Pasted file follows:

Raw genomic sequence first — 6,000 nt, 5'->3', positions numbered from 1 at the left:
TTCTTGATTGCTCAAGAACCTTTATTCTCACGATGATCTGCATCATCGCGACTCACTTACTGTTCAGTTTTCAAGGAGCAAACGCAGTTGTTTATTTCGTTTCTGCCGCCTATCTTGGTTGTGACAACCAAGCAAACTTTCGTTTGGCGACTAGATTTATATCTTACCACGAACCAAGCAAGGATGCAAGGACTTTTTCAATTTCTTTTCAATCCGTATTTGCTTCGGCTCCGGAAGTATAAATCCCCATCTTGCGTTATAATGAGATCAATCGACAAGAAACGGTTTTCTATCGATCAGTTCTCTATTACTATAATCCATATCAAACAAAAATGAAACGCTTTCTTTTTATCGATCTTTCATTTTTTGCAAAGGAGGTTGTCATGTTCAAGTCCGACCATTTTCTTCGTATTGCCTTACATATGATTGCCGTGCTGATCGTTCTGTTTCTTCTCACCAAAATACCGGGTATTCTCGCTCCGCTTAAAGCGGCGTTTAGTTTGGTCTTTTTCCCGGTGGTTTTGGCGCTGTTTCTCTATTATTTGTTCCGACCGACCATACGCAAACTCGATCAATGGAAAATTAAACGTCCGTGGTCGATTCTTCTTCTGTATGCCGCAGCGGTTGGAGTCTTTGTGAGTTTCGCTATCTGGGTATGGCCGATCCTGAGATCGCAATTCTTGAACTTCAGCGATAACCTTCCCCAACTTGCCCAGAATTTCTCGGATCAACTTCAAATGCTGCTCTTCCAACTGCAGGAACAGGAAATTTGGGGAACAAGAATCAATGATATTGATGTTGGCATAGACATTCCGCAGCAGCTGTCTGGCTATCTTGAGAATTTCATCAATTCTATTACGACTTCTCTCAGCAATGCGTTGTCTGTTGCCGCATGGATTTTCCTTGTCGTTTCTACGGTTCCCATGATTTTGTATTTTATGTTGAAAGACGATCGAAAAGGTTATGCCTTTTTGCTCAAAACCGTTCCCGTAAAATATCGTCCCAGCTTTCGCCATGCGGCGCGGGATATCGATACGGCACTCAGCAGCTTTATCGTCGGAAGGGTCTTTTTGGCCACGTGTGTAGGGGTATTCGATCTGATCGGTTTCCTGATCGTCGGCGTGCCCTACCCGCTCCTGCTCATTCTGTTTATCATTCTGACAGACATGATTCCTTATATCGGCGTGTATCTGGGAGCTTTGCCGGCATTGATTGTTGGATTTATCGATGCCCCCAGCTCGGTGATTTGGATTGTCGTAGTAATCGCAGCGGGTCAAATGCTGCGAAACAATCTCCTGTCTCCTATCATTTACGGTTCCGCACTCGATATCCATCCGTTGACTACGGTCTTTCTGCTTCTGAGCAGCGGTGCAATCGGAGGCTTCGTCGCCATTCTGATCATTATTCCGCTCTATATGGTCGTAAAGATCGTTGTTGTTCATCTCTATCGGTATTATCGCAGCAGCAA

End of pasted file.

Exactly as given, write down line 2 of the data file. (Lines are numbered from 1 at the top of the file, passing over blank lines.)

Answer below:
TTCTTGATTGCTCAAGAACCTTTATTCTCACGATGATCTGCATCATCGCGACTCACTTACTGTTCAGTTTTCAAGGAGCAAACGCAGTTGTTTATTTCGTTTCTGCCGCCTATCTTGGTTGTGACAACCAAGCAAACTTTCGTTTGGCGACTAGATTTATATCTTACCACGAACCAAGCAAGGATGCAAGGACTTTTTCAATTTCTTTTCAATCCGTATTTGCTTCGGCTCCGGAAGTATAAATCCCCATCTTGCGTTATAATGAGATCAATCGACAAGAAACGGTTTTCTATCGATCAGTTCTCTATTACTATAATCCATATCAAACAAAAATGAAACGCTTTCTTTTTATCGATCTTTCATTTTTTGCAAAGGAGGTTGTCATGTTCAAGTCCGACCATTTTCTTCGTATTGCCTTACATATGATTGCCGTGCTGATCGTTCTGTTTCTTCTCACCAAAATACCGGGTATTCTCGCTCCGCTTAAAGCGGCGTTTAGTTTGGTCTTTTTCCCGGTGGTTTTGGCGCTGTTTCTCTATTATTTGTTCCGACCGACCATACGCAAACTCGATCAATGGAAAATTAAACGTCCGTGGTCGATTCTTCTTCTGTATGCCGCAGCGGTTGGAGTCTTTGTGAGTTTCGCTATCTGGGTATGGCCGATCCTGAGATCGCAATTCTTGAACTTCAGCGATAACCTTCCCCAACTTGCCCAGAATTTCTCGGATCAACTTCAAATGCTGCTCTTCCAACTGCAGGAACAGGAAATTTGGGGAACAAGAATCAATGATATTGATGTTGGCATAGACATTCCGCAGCAGCTGTCTGGCTATCTTGAGAATTTCATCAATTCTATTACGACTTCTCTCAGCAATGCGTTGTCTGTTGCCGCATGGATTTTCCTTGTCGTTTCTACGGTTCCCATGATTTTGTATTTTATGTTGAAAGACGATCGAAAAGGTTATGCCTTTTTGCTCAAAACCGTTCCCGTAAAATATCGTCCCAGCTTTCGCCATGCGGCGCGGGATATCGATACGGCACTCAGCAGCTTTATCGTCGGAAGGGTCTTTTTGGCCACGTGTGTAGGGGTATTCGATCTGATCGGTTTCCTGATCGTCGGCGTGCCCTACCCGCTCCTGCTCATTCTGTTTATCATTCTGACAGACATGATTCCTTATATCGGCGTGTATCTGGGAGCTTTGCCGGCATTGATTGTTGGATTTATCGATGCCCCCAGCTCGGTGATTTGGATTGTCGTAGTAATCGCAGCGGGTCAAATGCTGCGAAACAATCTCCTGTCTCCTATCATTTACGGTTCCGCACTCGATATCCATCCGTTGACTACGGTCTTTCTGCTTCTGAGCAGCGGTGCAATCGGAGGCTTCGTCGCCATTCTGATCATTATTCCGCTCTATATGGTCGTAAAGATCGTTGTTGTTCATCTCTATCGGTATTATCGCAGCAGCAA